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Xavier Woods responds to Undertaker’s bad take on soft wrestlers

Earlier today, I touched on Undertaker’s interview on The Joe Rogan Experience, where the Dead Man criticized the WWE product for being too soft. He said there is “too much pretty and not enough substance,” before adding that too many wrestlers pay attention to what the internet is saying about them, instead of following advice from the previous generation.

It seemed to me like a situation where Undertaker raised some interesting points, but ultimately was assigning a little too much blame in the direction of the wrestlers.

What I did not mention in that earlier post is that Undertaker also talked about how the locker room culture has changed over the years. While discussing the infamous moment when David Schultz slapped a rude reporter in 1984, Undertaker talked about how he preferred that era when the locker room was full of men who were men:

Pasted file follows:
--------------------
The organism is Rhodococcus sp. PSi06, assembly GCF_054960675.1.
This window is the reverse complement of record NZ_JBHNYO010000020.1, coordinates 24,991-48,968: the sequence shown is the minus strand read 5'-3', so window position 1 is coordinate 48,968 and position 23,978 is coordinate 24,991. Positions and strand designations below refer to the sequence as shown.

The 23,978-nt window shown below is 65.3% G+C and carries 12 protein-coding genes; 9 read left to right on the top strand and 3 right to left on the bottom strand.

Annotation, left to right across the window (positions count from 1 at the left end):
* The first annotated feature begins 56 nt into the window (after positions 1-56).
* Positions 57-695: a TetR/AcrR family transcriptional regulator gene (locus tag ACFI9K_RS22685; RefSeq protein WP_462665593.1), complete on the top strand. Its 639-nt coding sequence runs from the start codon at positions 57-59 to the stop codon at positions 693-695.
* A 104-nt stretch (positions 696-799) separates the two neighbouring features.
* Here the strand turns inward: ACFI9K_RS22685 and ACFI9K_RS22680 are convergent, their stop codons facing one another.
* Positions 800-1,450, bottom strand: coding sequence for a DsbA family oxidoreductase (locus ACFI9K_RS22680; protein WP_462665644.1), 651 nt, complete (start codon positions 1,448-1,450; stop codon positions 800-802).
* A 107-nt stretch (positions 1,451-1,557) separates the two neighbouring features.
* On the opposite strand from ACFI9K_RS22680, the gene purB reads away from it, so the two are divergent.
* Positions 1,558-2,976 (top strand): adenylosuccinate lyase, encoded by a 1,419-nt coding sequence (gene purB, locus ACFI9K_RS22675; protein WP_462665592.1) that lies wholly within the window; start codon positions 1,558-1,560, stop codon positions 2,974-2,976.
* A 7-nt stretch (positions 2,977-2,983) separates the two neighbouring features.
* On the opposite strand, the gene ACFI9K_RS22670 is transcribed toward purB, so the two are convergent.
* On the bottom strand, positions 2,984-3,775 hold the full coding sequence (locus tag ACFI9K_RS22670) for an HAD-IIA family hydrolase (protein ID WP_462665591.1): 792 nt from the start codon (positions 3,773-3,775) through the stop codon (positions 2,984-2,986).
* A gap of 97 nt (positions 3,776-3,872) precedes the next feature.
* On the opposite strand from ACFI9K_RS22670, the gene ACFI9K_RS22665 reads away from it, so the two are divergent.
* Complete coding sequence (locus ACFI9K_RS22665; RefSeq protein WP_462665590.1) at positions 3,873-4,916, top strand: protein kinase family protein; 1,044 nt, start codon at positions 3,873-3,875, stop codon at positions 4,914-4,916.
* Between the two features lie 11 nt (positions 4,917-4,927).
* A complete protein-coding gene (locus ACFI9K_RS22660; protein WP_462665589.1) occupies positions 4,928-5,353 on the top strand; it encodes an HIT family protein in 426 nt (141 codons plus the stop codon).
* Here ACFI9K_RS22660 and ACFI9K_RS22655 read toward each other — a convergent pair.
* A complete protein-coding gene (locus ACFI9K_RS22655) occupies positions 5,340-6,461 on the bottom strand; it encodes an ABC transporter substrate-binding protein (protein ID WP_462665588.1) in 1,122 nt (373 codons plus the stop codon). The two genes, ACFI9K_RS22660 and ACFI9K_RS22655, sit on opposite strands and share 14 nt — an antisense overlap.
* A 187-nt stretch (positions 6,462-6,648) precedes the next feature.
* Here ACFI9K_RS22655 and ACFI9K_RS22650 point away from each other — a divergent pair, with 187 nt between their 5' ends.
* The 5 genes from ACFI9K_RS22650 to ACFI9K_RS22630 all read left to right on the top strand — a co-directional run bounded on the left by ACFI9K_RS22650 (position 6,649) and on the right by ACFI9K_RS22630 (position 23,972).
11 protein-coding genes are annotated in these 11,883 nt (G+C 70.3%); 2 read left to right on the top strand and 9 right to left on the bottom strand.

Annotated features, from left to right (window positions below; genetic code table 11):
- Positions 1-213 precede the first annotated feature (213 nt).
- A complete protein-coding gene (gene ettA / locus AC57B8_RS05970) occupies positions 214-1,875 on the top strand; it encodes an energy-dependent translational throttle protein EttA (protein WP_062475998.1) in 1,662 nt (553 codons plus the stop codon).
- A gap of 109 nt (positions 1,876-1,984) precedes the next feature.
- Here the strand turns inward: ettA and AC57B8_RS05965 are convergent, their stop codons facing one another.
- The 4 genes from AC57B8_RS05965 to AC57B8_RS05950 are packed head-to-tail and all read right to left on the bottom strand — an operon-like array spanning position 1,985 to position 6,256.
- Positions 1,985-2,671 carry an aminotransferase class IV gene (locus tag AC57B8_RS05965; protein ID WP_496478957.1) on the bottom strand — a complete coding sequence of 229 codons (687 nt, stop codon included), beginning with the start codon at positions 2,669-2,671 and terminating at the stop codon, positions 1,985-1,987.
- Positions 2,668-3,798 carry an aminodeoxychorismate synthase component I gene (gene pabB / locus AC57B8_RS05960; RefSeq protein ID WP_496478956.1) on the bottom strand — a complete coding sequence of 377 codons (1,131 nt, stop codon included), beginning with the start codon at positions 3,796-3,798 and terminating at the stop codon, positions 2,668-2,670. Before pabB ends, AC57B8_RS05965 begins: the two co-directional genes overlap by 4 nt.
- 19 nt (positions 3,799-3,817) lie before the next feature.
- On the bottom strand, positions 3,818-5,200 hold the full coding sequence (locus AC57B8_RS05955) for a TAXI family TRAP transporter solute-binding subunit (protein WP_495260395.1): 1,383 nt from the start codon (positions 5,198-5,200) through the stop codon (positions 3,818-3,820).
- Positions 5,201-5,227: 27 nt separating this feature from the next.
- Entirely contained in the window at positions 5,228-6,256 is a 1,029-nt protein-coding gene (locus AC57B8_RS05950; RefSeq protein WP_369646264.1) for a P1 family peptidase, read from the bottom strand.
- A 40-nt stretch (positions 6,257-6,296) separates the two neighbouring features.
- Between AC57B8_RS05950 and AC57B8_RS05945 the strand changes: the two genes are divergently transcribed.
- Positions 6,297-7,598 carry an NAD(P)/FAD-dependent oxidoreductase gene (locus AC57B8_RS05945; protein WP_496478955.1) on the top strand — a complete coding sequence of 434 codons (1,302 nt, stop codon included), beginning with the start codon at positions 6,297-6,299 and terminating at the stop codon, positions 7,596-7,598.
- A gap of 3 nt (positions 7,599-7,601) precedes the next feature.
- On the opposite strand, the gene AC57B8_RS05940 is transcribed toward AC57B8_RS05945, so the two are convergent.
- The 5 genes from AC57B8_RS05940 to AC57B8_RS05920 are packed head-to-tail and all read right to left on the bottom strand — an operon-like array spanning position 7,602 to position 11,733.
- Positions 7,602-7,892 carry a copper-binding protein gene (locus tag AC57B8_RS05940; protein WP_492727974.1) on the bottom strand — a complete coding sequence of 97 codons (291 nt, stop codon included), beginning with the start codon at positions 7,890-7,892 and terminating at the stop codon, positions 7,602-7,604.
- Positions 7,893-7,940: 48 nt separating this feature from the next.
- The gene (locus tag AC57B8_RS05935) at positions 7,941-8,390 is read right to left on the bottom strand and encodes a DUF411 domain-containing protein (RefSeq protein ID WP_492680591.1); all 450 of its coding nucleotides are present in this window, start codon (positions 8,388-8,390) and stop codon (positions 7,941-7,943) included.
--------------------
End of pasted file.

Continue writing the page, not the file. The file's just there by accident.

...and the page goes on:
“...that era of guys too, those were men. You go into a dressing room nowadays, it’s a lot different. I remember walking into my first real dressing room, and all I saw were some crusty fucking men. Right? Half of ‘em had guns and knives in their bags. Shit got handled back then, you know? Now you walk in, there’s guys playing video games and fucking making sure they look pretty.”

“It’s evolution, I guess. I don’t know what it is, but I just prefer...when men were men.”

It makes sense that Undertaker prefers the kind of locker room atmosphere that he witnessed when he was brought up in the wrestling business in the 1980’s. That’s what he’s most familiar and most comfortable with.

But it’s also worth pointing out that the locker room culture of that era helped contribute to a dark time in pro wrestling that shortened too many careers and ruined too many lives.

Xavier Woods put out the following tweet, which doesn’t cite the Undertaker by name, but definitely reads like a response to Undertaker’s opinion:

Woods finds a clever way to thank the previous generation for their help while noting that the locker room culture is in a much better place now. That today’s wrestlers have changed the locker room culture to one that is healthier, safer, and more welcoming is one of the best changes that the pro wrestling business could have ever made.

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